Hummingbirds display exquisite aerial shows that no other birds can imitate. Their anatomical advantage allows them to maneuver their tiny bodies in such intricate ways, like those of an Olympic gymnast; they are able to fly backwards, belly up, and make swift, agile movements during flight. All these unique motions are results of the hummingbirds ability to hover.
What differentiates hummingbirds from all the other species of birds is their ability to produce lift via up-strokes. In “average” birds, 100% of the lift is resulted solely from the down-stroke. The structure of their wing makes it impossible to create adequate force to overcome gravity from the up-stroke; birds can only flap up and down, arc, and fold their wings. Thus, the main objective of the recovery stroke is to create the least amount of drag and negative thrust that will counteract the lift being produced.
On the other hand, hummingbirds distribute their generation of lift between the down-stroke and up-stroke. The down-stroke supports 75% of the weight, leaving the remaining 25% to be compensated by the up-stroke. Their wings are capable of twisting, creating a beneficial angle of attack in both directions. Even though the up-stroke isn’t as efficient as the down-stroke, the constant generation of lift allows them to precisely hover in any part of the atmosphere. The quality of lift during up-strokes can be over looked because of the hummingbird’s rapid flapping. They are able to go through 500 wing beat cycles in one second! The combination of twisting wings and unbelievable flapping speed allows the hummingbirds to execute precise and unconstrained movements.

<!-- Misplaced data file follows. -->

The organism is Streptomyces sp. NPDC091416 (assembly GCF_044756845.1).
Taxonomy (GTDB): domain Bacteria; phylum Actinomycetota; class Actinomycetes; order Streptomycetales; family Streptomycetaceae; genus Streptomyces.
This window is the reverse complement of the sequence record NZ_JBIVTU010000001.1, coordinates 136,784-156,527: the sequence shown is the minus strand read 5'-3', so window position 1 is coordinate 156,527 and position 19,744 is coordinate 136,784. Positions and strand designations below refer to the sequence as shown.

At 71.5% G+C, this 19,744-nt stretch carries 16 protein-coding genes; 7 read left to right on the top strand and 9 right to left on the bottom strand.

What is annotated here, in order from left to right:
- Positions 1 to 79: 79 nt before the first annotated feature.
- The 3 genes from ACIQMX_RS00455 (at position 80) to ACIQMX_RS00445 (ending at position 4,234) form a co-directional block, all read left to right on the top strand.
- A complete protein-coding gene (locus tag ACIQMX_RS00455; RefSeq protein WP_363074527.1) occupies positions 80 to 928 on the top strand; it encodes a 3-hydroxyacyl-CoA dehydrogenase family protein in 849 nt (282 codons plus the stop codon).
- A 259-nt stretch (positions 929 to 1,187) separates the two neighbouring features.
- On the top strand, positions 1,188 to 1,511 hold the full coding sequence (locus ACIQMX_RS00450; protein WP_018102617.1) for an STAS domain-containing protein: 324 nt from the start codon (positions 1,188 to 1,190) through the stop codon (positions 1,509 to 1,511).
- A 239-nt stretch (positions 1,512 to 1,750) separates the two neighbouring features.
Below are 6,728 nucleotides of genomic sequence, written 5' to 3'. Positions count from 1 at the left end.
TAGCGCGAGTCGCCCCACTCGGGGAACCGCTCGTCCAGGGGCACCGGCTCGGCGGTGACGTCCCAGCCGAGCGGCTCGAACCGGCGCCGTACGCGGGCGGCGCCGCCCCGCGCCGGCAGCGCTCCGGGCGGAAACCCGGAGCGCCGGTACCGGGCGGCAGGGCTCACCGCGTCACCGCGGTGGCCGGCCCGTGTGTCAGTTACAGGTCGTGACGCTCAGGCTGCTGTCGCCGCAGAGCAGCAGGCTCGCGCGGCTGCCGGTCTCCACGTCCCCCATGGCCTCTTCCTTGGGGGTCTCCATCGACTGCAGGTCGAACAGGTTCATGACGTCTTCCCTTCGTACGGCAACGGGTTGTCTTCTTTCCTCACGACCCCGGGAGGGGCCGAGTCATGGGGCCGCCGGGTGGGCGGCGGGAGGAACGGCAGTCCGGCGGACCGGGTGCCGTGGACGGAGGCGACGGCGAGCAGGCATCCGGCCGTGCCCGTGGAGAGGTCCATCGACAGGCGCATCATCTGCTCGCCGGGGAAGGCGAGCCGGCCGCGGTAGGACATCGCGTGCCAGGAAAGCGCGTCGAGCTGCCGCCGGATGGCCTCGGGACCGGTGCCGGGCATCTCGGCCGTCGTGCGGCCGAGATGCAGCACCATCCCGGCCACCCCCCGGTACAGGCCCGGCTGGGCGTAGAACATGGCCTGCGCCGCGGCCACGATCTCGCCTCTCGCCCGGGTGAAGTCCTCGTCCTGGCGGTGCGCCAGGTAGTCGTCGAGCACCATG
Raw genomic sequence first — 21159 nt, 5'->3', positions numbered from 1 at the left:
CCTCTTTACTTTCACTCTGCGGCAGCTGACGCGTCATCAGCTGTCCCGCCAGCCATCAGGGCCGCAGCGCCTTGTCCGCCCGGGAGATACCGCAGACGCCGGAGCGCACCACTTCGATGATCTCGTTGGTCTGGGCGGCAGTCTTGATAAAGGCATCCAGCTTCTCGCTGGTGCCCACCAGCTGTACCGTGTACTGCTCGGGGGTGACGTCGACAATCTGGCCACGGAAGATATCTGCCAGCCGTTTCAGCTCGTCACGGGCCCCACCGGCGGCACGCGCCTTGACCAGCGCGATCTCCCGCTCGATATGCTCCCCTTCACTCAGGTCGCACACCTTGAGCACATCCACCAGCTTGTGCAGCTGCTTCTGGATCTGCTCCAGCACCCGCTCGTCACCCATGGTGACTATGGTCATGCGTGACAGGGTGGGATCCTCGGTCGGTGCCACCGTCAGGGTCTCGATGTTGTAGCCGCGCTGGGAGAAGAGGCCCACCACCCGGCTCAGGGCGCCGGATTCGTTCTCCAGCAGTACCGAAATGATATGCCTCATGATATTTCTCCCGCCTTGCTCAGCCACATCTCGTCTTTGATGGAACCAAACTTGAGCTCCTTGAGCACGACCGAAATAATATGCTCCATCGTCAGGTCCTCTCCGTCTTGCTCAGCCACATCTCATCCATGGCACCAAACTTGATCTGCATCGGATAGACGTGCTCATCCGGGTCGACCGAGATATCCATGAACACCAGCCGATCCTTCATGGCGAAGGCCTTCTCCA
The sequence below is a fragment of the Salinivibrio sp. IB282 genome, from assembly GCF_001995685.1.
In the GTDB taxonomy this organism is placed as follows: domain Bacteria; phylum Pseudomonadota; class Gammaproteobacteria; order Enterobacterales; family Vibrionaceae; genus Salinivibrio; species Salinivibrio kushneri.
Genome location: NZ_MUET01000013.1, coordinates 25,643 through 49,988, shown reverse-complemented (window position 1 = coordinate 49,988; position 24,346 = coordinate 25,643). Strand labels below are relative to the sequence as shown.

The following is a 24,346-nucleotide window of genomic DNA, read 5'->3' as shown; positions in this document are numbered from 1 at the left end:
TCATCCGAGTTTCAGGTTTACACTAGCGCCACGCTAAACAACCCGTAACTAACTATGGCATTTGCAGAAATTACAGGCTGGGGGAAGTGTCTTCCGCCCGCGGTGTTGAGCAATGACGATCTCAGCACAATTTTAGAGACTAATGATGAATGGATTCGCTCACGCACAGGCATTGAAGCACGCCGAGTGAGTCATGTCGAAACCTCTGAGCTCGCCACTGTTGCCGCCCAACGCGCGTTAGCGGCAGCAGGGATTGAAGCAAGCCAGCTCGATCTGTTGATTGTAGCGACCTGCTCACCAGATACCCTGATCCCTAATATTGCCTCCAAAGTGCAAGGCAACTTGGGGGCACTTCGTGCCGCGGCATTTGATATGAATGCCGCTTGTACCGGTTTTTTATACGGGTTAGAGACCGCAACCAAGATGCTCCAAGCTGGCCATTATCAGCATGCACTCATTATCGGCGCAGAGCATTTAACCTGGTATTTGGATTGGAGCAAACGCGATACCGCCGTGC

Hummingbirds are also unique in the way they use their tail. In addition to using them as a steering and speed controlling mechanism, they are used for mating. Male species perform high speed dives, reaching up to 50mph. As the male hummingbirds descend, they naturally create a “song”, differing depending on the specie. The signature sound produced is altered by the position and shape of tail feathers. Ultimately, it is the vibration, caused by the feathers cutting through the wind, that initiates the beautiful song male hummingbirds sing for their mate.
It is truly amazing how such a small creature can be so phenomenal.